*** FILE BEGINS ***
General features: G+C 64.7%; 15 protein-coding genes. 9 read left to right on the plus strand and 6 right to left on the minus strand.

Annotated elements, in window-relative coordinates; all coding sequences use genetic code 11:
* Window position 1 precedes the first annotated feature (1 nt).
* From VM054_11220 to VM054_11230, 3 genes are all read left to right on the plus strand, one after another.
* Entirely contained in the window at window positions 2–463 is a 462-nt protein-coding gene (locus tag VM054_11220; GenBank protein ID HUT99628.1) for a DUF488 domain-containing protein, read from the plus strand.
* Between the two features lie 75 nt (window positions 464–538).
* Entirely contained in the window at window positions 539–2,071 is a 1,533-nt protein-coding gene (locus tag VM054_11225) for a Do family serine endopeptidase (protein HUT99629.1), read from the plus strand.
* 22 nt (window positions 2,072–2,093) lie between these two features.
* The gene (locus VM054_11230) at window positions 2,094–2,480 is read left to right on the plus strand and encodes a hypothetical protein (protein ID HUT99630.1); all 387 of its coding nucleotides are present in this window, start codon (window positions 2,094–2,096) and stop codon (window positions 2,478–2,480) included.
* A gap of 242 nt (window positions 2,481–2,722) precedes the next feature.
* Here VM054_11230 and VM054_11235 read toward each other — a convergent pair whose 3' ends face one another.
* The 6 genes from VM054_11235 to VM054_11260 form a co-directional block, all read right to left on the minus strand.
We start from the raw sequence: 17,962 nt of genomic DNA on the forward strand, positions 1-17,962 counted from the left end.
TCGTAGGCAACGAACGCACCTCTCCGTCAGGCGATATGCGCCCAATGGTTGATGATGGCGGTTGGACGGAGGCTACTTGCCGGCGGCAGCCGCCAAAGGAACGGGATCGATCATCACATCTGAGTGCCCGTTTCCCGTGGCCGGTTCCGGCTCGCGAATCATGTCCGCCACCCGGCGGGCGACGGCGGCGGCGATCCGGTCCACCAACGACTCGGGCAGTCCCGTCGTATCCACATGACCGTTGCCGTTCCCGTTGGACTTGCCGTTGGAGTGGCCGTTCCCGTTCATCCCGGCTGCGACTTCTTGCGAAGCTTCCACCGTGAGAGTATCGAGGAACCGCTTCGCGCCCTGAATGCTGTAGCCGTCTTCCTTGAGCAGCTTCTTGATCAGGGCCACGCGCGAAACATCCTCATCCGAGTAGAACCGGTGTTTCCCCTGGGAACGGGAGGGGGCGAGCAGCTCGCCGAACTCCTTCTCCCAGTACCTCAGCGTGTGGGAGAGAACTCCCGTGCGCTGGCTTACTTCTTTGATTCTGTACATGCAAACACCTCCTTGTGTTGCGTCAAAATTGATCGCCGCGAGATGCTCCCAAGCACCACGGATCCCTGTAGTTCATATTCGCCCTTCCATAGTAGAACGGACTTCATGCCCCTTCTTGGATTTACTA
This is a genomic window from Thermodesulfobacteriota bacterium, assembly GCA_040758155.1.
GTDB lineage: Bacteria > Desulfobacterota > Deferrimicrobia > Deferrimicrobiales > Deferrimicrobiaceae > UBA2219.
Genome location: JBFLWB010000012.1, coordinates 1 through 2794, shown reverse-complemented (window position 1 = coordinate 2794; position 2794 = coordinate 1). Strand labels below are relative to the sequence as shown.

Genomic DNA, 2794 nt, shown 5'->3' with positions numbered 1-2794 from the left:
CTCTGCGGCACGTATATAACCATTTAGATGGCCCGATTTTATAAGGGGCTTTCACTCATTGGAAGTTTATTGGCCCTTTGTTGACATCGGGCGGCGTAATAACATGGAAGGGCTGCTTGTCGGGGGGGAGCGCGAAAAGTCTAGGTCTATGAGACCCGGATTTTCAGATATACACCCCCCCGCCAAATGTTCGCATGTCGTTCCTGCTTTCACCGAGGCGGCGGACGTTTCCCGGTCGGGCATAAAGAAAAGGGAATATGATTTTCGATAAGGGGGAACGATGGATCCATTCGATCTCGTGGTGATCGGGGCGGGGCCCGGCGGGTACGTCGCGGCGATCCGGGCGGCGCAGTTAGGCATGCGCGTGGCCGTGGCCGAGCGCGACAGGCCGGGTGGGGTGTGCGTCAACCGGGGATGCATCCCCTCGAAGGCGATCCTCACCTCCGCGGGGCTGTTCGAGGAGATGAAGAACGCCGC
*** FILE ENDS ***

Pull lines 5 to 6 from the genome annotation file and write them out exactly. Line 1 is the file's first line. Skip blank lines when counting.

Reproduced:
* Entirely contained in the window at window positions 2–463 is a 462-nt protein-coding gene (locus tag VM054_11220; GenBank protein ID HUT99628.1) for a DUF488 domain-containing protein, read from the plus strand.
* Between the two features lie 75 nt (window positions 464–538).